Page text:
“I know the history of Canada’s flag, I know all ten districts and where they speak which language,” she tells me. “I even know the national anthem already.” In adorably accented English, she belts out the Canadian anthem, her eyes shining. On the wall is a hand-made Canadian flag on a piece of lined school paper.
“It bothers me that we don’t have the right to travel,” she continues. “I’m willing to leave everything behind. I just want the chance to live somewhere safe.” She tells me of her dream to open a restaurant in Canada with her husband. She swears he makes the best falafels and pastries.
Ultimately, this is what keeps them alive: a dream. The whole family longs to go to Canada. It is this goal that comforts them during sadness and gives them a sense of purpose – of happiness, even. As Viktor Frankl admitted that one can find meaning in the contemplation of his beloved, it seems that one can also find happiness in the contemplation of his dreams, no matter how far out of reach they may be.
Lulu finds her happiness in creating a protected world for her girls to grow up in, believing that things will only get better.
3. Fatima’s happiness story as a Syrian refugee
My last interview was with Fatima, a feisty half-Hungarian, half-Syrian refugee with a big heart for underprivileged communities.
Long ago, her mother, a Hungarian, married a handsome Syrian exchange student at her university. After graduation, they returned to Syria together, building a wonderful life in times of peace. Fatima’s mother loved Syria and her new extended family, and never felt the importance of providing a European passport for any of her children. Her sons and daughters – including Fatima – grew up as Syrians in Syria.
Then the war struck.
Finding happiness during times of war
Fatima was at home with her two young sons when a bomb hit their building. Her youngest son, Ahmad, was near the explosion. He experienced such a strong shock that he didn’t speak for the next two years. They decided it was time to leave Syria.
Unlike most Syrian women, Fatima didn’t just stay home and let her husband provide for the family. She hustled. Hunting up work here and there, she was determined to provide a future for her sons. Sometimes she only earned $2 per hour. Sometimes she worked at schools, receiving no salary except her son’s enrollment. She learned English through free classes at Caritas and has now been working for the past four years at a nonprofit organization that helps Syrian refugees.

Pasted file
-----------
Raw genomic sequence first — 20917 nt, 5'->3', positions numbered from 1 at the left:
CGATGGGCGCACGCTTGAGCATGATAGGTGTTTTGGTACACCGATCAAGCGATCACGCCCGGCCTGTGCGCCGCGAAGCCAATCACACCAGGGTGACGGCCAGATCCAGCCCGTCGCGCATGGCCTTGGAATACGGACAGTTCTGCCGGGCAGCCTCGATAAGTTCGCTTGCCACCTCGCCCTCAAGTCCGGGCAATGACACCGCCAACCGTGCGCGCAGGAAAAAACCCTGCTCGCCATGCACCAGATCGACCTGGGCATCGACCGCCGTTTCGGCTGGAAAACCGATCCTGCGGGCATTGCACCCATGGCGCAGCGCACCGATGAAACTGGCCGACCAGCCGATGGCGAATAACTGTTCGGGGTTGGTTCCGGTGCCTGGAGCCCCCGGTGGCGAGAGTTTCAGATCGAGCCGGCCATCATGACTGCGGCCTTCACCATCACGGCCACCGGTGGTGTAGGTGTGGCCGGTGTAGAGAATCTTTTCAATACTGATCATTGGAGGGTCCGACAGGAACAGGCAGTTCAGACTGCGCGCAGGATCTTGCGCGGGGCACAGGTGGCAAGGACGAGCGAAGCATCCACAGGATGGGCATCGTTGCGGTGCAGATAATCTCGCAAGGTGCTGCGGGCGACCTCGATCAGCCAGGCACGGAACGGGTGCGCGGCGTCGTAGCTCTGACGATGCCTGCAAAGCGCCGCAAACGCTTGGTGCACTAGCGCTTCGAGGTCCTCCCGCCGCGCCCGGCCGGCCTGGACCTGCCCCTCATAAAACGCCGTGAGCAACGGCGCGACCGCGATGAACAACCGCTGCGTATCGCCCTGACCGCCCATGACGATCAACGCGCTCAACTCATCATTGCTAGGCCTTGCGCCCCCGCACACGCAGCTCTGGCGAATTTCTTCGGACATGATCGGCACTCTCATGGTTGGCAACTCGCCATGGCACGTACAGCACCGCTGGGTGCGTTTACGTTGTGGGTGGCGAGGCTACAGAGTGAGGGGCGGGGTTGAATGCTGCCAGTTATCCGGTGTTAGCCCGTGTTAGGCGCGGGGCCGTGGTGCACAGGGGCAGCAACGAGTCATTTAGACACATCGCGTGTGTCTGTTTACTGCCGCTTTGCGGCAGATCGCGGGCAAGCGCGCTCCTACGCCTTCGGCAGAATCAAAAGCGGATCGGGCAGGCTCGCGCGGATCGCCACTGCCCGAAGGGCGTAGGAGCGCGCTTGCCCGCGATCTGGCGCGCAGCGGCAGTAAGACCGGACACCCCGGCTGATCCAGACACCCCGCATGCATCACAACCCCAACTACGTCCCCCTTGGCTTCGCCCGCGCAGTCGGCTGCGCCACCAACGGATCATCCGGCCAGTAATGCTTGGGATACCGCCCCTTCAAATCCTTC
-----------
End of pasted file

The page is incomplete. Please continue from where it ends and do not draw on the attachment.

“I don’t like to think about problems,” she says resolutely. “There is no future in Syria if we go back, and the situation here in Lebanon is hard for us. I’m working long hours and sometimes I cannot see my children and take care of them, but I’m trying to find a way to give my kids a good life.”
Her rule of life is to put her nose to the grind and work rather than worry. After a long, arduous process, she received Hungarian citizenship for her and both her sons. Technically, she can travel to Europe anytime she wants – but is paralyzed by fear. She cannot speak Hungarian, she knows no one, and is unsure of how she will obtain a job.
How Fatima deals with feelings of unhappiness
I ask her about how she deals with feelings of unhappiness. After all, no one can outrun unhappiness, no matter how hard they work. She responds with candor.
“When I have bad days, I always say to myself, ‘Be strong! Be strong! Your kids need you. You should be strong, you are a strong woman!” A moment later, though, she admits that what helps her the most is to pray.
In a culture where religion and society are practically inseparable, many refugees find a call to devotion in the midst of their crises. But Fatima’s devotion is a different hue than most. Typically, Syrian refugees find relief in the idea that all things in life – good, bad, mundane, and dramatic – are willed by God. The Orientalist Raphael Patai writes that the Islamic belief in qadar – the divine decrees – is a major source of resilience for Muslims. Although he warns that divine fatalism can have a retarding effect on positive growth during good times, he recognizes its enormous strength during the bad times:
When misfortune strikes, [belief in the divine decrees] is an inestimable asset: it imparts to people the ability to bear with equanimity the hardest blows of fate, since everything that happens to man is the will of God.